California Governor Gavin Newsom was recently put in his place by a Supreme Court judge on Monday.
Superior Court Judge Sarah Heckman from Sutter County barred Newsom from making new laws concerning the coronavirus that use the “California Emergency Services Act [which] amends, alters, or changes existing statutory law or makes new statutory law or legislative policy.”
The decision was made on Monday afternoon, and it forbade Newsom from exercising a “one-man rule.”
The assessment was also made by California State Assemblyman Kevin Kiley, who said, “the judge has ruled in our case against Gavin Newsom. We won. The Judge found good cause to issue a permanent injunction restraining the Governor from issuing further unconstitutional orders.”
The court’s decision was met with delight by the people who were tired of the governor’s diktats — including the legislators who brought the lawsuit.
The lawsuit focused on one of Newsom’s diktats from June. This specific diktat rewrote the laws on holding elections, which the legislature adopted. Although the court ruling was too late for Tuesday’s election and doesn’t apply because the legislature ratified Newsom’s diktat, the court reminded the California governor that he can’t rewrite the law even under emergency powers.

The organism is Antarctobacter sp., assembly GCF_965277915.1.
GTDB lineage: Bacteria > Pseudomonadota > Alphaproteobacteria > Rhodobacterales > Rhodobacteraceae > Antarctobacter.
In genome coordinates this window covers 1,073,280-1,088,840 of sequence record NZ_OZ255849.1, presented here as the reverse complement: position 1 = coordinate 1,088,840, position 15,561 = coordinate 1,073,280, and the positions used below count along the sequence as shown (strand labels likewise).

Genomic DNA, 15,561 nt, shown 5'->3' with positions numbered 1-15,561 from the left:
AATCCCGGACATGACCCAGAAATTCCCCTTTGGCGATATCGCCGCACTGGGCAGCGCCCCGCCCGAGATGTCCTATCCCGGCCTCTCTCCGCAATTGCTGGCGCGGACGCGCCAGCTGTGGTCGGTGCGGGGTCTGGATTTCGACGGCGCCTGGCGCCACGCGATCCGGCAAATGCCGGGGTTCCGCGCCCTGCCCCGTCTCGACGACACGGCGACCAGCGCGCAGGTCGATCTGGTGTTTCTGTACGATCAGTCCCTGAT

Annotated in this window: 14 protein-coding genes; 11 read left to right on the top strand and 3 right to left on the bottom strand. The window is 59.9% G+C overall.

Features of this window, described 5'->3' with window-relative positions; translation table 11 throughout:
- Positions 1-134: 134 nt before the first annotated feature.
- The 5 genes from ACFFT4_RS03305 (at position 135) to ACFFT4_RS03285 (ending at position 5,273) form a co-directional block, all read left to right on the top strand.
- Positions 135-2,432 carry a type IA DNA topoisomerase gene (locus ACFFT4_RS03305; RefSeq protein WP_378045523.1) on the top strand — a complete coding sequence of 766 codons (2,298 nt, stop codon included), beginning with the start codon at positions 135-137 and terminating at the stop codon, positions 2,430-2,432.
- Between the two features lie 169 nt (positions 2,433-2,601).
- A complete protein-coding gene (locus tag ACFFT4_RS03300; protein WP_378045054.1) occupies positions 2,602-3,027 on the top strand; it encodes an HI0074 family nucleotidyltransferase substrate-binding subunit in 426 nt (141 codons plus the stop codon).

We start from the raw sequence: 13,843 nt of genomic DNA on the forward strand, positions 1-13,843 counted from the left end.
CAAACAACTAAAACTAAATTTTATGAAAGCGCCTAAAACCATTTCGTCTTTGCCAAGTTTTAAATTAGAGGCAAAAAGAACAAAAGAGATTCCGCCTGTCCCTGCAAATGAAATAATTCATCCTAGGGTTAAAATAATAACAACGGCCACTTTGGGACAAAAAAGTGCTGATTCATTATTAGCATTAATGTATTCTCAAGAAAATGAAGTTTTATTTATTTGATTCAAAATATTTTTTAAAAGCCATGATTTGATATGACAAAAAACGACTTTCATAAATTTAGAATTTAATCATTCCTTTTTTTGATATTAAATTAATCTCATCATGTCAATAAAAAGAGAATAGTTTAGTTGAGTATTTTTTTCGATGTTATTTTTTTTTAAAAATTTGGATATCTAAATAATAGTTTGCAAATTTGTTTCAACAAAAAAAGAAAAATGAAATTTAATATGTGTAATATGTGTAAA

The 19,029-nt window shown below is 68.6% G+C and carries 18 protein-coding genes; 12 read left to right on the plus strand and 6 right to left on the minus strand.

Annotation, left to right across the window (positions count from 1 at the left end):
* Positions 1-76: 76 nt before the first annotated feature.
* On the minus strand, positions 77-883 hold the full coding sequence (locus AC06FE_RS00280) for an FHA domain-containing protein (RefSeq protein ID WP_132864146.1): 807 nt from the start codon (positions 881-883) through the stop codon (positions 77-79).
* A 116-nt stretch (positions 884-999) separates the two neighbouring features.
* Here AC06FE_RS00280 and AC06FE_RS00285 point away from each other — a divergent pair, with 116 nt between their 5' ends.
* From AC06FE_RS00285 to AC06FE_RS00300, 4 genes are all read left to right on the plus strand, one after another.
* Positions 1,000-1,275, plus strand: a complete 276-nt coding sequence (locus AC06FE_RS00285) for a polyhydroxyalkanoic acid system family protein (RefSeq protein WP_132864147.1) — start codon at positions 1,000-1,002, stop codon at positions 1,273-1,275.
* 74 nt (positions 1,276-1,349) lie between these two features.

Newsom tried to have the lawsuit invalidated, but the judge issued a permanent injunction.
Assemblyman James Gallagher said the ruling was a victory for the separation of powers.
According to Gallagher and Assemblyman Kevin Kiley, the governor assigned to himself the job of making laws, which is the job of the legislature, which has taken a back seat during COVID.
Assemblyman Kiley kept a tally of all laws the governor had changed under the use of his emergency COVID powers without the legislature. They included extending “deadlines for businesses to renew licenses, file reports, or pay taxes; delayed consumers’ late fees for paying taxes or renewing drivers licenses; suspended school districts’ deadlines and instructional requirements; suspended medical privacy rules…”
Newsom also used the coronavirus to allow grocery stores to hand out free single-use bags and to allow couples to be officially married online with digitally signed documents.
He appealed the last ruling, but again got rejected on Monday. The judge this time said that the California Emergency Services Act is constitutional, but the governor can’t be a dictator.